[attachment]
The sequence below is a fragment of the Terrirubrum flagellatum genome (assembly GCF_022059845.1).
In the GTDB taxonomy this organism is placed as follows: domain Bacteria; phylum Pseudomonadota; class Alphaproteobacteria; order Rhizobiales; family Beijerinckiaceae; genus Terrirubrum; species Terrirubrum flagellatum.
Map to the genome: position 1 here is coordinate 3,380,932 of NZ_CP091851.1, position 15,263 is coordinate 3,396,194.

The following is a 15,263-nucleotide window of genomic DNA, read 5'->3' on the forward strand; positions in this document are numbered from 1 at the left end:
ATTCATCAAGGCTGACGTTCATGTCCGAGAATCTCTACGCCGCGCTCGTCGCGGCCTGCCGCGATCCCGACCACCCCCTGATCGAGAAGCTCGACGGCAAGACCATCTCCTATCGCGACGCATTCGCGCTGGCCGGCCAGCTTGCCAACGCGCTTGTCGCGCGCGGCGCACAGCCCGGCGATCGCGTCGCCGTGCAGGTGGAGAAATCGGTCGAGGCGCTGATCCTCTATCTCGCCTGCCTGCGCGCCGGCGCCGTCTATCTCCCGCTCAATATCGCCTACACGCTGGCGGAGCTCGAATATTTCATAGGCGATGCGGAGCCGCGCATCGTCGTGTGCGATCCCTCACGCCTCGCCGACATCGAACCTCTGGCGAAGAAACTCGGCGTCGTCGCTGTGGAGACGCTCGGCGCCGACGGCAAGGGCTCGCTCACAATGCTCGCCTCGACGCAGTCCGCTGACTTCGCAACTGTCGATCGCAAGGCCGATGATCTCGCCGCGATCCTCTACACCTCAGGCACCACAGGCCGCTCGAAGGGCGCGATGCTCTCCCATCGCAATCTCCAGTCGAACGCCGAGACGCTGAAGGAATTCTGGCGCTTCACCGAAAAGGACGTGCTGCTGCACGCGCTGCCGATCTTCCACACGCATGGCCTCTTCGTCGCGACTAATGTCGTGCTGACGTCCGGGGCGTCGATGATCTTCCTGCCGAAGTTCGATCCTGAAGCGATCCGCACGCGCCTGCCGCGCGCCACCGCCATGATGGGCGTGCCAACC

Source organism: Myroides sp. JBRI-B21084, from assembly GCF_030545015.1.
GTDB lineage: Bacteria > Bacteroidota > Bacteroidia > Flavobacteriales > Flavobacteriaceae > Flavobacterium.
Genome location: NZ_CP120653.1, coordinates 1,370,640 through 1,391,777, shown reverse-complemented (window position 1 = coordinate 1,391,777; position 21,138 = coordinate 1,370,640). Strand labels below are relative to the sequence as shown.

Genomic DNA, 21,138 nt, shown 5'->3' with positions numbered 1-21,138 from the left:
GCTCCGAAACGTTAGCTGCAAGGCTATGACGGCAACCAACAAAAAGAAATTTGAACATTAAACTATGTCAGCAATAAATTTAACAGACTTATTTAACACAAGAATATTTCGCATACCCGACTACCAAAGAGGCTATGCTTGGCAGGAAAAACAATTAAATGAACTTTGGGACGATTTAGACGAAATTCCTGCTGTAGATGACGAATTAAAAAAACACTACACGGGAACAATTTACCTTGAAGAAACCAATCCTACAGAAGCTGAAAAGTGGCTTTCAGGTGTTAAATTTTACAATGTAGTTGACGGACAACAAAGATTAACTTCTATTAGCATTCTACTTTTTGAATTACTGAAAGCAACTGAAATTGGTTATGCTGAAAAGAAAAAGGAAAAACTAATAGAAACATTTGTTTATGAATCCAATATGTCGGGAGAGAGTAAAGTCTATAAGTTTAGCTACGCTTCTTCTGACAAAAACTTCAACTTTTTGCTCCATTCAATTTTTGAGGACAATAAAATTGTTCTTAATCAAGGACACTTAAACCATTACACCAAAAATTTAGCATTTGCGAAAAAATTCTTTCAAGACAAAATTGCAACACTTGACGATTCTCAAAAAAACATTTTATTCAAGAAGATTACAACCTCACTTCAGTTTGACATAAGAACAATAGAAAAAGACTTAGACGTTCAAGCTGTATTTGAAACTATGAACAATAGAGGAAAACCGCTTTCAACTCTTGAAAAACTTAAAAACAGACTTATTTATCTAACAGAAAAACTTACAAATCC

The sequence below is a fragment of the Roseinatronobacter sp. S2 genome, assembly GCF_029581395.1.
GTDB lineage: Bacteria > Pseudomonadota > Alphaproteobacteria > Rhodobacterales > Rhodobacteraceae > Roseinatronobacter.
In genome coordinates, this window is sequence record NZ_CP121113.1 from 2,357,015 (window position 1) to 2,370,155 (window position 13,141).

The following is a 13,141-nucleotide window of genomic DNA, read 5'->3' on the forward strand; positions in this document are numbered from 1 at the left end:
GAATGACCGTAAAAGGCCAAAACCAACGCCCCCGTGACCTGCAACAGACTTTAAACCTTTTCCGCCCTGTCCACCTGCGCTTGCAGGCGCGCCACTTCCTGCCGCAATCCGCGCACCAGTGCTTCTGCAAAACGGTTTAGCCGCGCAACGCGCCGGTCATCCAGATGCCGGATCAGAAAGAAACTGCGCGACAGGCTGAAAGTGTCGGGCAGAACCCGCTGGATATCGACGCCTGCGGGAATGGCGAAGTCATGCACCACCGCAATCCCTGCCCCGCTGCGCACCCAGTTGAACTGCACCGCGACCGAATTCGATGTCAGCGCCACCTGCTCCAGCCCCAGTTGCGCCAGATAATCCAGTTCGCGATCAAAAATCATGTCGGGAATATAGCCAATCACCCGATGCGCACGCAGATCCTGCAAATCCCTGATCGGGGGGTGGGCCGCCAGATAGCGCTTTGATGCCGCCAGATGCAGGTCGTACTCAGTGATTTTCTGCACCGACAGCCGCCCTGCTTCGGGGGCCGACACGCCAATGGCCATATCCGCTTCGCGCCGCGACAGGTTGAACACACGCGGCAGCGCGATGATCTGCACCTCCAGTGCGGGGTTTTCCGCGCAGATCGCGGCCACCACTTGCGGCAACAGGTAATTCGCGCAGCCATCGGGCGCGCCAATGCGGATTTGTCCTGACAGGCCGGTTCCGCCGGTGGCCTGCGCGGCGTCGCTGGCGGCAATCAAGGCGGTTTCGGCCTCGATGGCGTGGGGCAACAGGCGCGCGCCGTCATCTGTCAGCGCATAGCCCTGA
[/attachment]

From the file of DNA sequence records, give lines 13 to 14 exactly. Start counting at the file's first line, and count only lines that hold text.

In genome coordinates, this window is sequence record NZ_CP121113.1 from 2,357,015 (window position 1) to 2,370,155 (window position 13,141).

The following is a 13,141-nucleotide window of genomic DNA, read 5'->3' on the forward strand; positions in this document are numbered from 1 at the left end: